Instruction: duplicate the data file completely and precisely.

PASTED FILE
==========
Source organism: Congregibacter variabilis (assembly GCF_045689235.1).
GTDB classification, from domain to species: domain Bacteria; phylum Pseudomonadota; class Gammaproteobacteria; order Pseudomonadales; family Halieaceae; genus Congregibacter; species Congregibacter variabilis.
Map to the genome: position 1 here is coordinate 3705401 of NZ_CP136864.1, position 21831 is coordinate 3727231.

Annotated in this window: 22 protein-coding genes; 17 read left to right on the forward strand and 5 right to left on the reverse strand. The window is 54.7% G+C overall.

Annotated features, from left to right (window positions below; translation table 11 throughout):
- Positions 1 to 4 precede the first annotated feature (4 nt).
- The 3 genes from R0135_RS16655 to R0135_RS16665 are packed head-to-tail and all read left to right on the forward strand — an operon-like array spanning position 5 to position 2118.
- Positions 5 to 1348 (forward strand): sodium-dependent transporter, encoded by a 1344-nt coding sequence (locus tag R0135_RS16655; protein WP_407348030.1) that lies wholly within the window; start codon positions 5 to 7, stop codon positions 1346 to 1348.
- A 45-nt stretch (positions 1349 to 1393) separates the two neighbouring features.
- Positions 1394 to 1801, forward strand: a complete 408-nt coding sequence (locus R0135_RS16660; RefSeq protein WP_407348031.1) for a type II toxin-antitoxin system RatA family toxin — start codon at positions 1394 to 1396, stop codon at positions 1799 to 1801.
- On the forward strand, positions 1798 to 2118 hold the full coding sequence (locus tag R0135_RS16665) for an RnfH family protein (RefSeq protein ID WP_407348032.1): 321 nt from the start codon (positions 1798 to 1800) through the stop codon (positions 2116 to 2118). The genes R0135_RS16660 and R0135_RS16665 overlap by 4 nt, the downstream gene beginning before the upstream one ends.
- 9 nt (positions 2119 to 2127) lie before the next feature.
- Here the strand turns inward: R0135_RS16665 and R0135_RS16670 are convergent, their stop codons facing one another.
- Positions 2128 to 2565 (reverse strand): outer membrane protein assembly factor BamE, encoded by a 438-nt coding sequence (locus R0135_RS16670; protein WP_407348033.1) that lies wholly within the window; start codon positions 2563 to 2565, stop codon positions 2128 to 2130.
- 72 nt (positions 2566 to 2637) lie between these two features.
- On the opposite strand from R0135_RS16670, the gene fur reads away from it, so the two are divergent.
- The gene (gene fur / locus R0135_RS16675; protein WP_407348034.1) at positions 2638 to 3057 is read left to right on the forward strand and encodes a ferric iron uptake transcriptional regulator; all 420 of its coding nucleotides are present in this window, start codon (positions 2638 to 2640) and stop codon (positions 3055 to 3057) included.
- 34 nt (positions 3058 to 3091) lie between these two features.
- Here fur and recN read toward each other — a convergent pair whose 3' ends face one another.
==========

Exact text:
Source organism: Congregibacter variabilis (assembly GCF_045689235.1).
GTDB classification, from domain to species: domain Bacteria; phylum Pseudomonadota; class Gammaproteobacteria; order Pseudomonadales; family Halieaceae; genus Congregibacter; species Congregibacter variabilis.
Map to the genome: position 1 here is coordinate 3705401 of NZ_CP136864.1, position 21831 is coordinate 3727231.

Annotated in this window: 22 protein-coding genes; 17 read left to right on the forward strand and 5 right to left on the reverse strand. The window is 54.7% G+C overall.

Annotated features, from left to right (window positions below; translation table 11 throughout):
- Positions 1 to 4 precede the first annotated feature (4 nt).
- The 3 genes from R0135_RS16655 to R0135_RS16665 are packed head-to-tail and all read left to right on the forward strand — an operon-like array spanning position 5 to position 2118.
- Positions 5 to 1348 (forward strand): sodium-dependent transporter, encoded by a 1344-nt coding sequence (locus tag R0135_RS16655; protein WP_407348030.1) that lies wholly within the window; start codon positions 5 to 7, stop codon positions 1346 to 1348.
- A 45-nt stretch (positions 1349 to 1393) separates the two neighbouring features.
- Positions 1394 to 1801, forward strand: a complete 408-nt coding sequence (locus R0135_RS16660; RefSeq protein WP_407348031.1) for a type II toxin-antitoxin system RatA family toxin — start codon at positions 1394 to 1396, stop codon at positions 1799 to 1801.
- On the forward strand, positions 1798 to 2118 hold the full coding sequence (locus tag R0135_RS16665) for an RnfH family protein (RefSeq protein ID WP_407348032.1): 321 nt from the start codon (positions 1798 to 1800) through the stop codon (positions 2116 to 2118). The genes R0135_RS16660 and R0135_RS16665 overlap by 4 nt, the downstream gene beginning before the upstream one ends.
- 9 nt (positions 2119 to 2127) lie before the next feature.
- Here the strand turns inward: R0135_RS16665 and R0135_RS16670 are convergent, their stop codons facing one another.
- Positions 2128 to 2565 (reverse strand): outer membrane protein assembly factor BamE, encoded by a 438-nt coding sequence (locus R0135_RS16670; protein WP_407348033.1) that lies wholly within the window; start codon positions 2563 to 2565, stop codon positions 2128 to 2130.
- 72 nt (positions 2566 to 2637) lie between these two features.
- On the opposite strand from R0135_RS16670, the gene fur reads away from it, so the two are divergent.
- The gene (gene fur / locus R0135_RS16675; protein WP_407348034.1) at positions 2638 to 3057 is read left to right on the forward strand and encodes a ferric iron uptake transcriptional regulator; all 420 of its coding nucleotides are present in this window, start codon (positions 2638 to 2640) and stop codon (positions 3055 to 3057) included.
- 34 nt (positions 3058 to 3091) lie between these two features.
- Here fur and recN read toward each other — a convergent pair whose 3' ends face one another.